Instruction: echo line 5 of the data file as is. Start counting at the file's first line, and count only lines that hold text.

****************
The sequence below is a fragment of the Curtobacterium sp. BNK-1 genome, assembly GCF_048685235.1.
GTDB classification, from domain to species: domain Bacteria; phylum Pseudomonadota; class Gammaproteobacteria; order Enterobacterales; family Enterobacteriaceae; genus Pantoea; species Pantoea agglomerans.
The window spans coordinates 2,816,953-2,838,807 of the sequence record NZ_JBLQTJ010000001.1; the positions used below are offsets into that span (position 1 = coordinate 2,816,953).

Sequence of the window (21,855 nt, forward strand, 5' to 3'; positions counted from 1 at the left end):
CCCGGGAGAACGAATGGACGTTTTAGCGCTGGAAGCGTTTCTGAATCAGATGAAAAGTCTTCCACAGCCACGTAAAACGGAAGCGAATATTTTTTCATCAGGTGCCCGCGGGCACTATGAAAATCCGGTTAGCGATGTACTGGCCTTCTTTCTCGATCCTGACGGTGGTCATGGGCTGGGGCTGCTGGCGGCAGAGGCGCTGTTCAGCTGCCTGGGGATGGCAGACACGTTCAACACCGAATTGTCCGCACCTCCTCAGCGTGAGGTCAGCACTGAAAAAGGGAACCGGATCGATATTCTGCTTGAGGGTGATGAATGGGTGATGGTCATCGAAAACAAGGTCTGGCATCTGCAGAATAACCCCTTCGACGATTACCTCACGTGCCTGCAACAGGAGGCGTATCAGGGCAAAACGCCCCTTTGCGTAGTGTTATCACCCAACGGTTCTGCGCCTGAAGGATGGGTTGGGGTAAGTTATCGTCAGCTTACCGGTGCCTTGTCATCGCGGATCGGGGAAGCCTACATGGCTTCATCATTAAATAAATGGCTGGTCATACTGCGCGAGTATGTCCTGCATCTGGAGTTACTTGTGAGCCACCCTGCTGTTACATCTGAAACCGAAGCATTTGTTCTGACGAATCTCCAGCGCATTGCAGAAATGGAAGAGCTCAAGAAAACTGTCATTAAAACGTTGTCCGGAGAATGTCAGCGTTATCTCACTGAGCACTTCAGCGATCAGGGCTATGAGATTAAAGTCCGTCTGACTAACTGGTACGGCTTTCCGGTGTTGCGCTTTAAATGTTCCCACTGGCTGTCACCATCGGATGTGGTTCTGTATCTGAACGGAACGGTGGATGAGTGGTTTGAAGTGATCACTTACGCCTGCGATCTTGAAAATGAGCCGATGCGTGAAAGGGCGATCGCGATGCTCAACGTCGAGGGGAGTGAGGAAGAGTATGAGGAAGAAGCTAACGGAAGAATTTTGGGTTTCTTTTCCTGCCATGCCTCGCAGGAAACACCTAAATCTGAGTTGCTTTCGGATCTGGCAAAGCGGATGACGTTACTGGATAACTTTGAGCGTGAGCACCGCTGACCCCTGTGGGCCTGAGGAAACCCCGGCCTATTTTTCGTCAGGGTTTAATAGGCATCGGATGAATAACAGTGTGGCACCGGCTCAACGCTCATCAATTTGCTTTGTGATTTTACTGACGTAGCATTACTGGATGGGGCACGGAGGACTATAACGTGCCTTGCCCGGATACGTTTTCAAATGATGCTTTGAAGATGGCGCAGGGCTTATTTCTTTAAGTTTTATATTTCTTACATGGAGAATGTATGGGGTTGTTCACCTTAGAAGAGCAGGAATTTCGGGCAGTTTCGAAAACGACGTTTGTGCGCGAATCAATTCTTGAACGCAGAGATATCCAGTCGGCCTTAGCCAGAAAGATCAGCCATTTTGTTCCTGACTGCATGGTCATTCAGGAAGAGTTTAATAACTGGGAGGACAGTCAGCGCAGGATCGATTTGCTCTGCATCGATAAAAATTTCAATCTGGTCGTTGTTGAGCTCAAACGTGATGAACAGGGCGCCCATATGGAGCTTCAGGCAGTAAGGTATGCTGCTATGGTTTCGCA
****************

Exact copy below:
CCCGGGAGAACGAATGGACGTTTTAGCGCTGGAAGCGTTTCTGAATCAGATGAAAAGTCTTCCACAGCCACGTAAAACGGAAGCGAATATTTTTTCATCAGGTGCCCGCGGGCACTATGAAAATCCGGTTAGCGATGTACTGGCCTTCTTTCTCGATCCTGACGGTGGTCATGGGCTGGGGCTGCTGGCGGCAGAGGCGCTGTTCAGCTGCCTGGGGATGGCAGACACGTTCAACACCGAATTGTCCGCACCTCCTCAGCGTGAGGTCAGCACTGAAAAAGGGAACCGGATCGATATTCTGCTTGAGGGTGATGAATGGGTGATGGTCATCGAAAACAAGGTCTGGCATCTGCAGAATAACCCCTTCGACGATTACCTCACGTGCCTGCAACAGGAGGCGTATCAGGGCAAAACGCCCCTTTGCGTAGTGTTATCACCCAACGGTTCTGCGCCTGAAGGATGGGTTGGGGTAAGTTATCGTCAGCTTACCGGTGCCTTGTCATCGCGGATCGGGGAAGCCTACATGGCTTCATCATTAAATAAATGGCTGGTCATACTGCGCGAGTATGTCCTGCATCTGGAGTTACTTGTGAGCCACCCTGCTGTTACATCTGAAACCGAAGCATTTGTTCTGACGAATCTCCAGCGCATTGCAGAAATGGAAGAGCTCAAGAAAACTGTCATTAAAACGTTGTCCGGAGAATGTCAGCGTTATCTCACTGAGCACTTCAGCGATCAGGGCTATGAGATTAAAGTCCGTCTGACTAACTGGTACGGCTTTCCGGTGTTGCGCTTTAAATGTTCCCACTGGCTGTCACCATCGGATGTGGTTCTGTATCTGAACGGAACGGTGGATGAGTGGTTTGAAGTGATCACTTACGCCTGCGATCTTGAAAATGAGCCGATGCGTGAAAGGGCGATCGCGATGCTCAACGTCGAGGGGAGTGAGGAAGAGTATGAGGAAGAAGCTAACGGAAGAATTTTGGGTTTCTTTTCCTGCCATGCCTCGCAGGAAACACCTAAATCTGAGTTGCTTTCGGATCTGGCAAAGCGGATGACGTTACTGGATAACTTTGAGCGTGAGCACCGCTGACCCCTGTGGGCCTGAGGAAACCCCGGCCTATTTTTCGTCAGGGTTTAATAGGCATCGGATGAATAACAGTGTGGCACCGGCTCAACGCTCATCAATTTGCTTTGTGATTTTACTGACGTAGCATTACTGGATGGGGCACGGAGGACTATAACGTGCCTTGCCCGGATACGTTTTCAAATGATGCTTTGAAGATGGCGCAGGGCTTATTTCTTTAAGTTTTATATTTCTTACATGGAGAATGTATGGGGTTGTTCACCTTAGAAGAGCAGGAATTTCGGGCAGTTTCGAAAACGACGTTTGTGCGCGAATCAATTCTTGAACGCAGAGATATCCAGTCGGCCTTAGCCAGAAAGATCAGCCATTTTGTTCCTGACTGCATGGTCATTCAGGAAGAGTTTAATAACTGGGAGGACAGTCAGCGCAGGATCGATTTGCTCTGCATCGATAAAAATTTCAATCTGGTCGTTGTTGAGCTCAAACGTGATGAACAGGGCGCCCATATGGAGCTTCAGGCAGTAAGGTATGCTGCTATGGTTTCGCA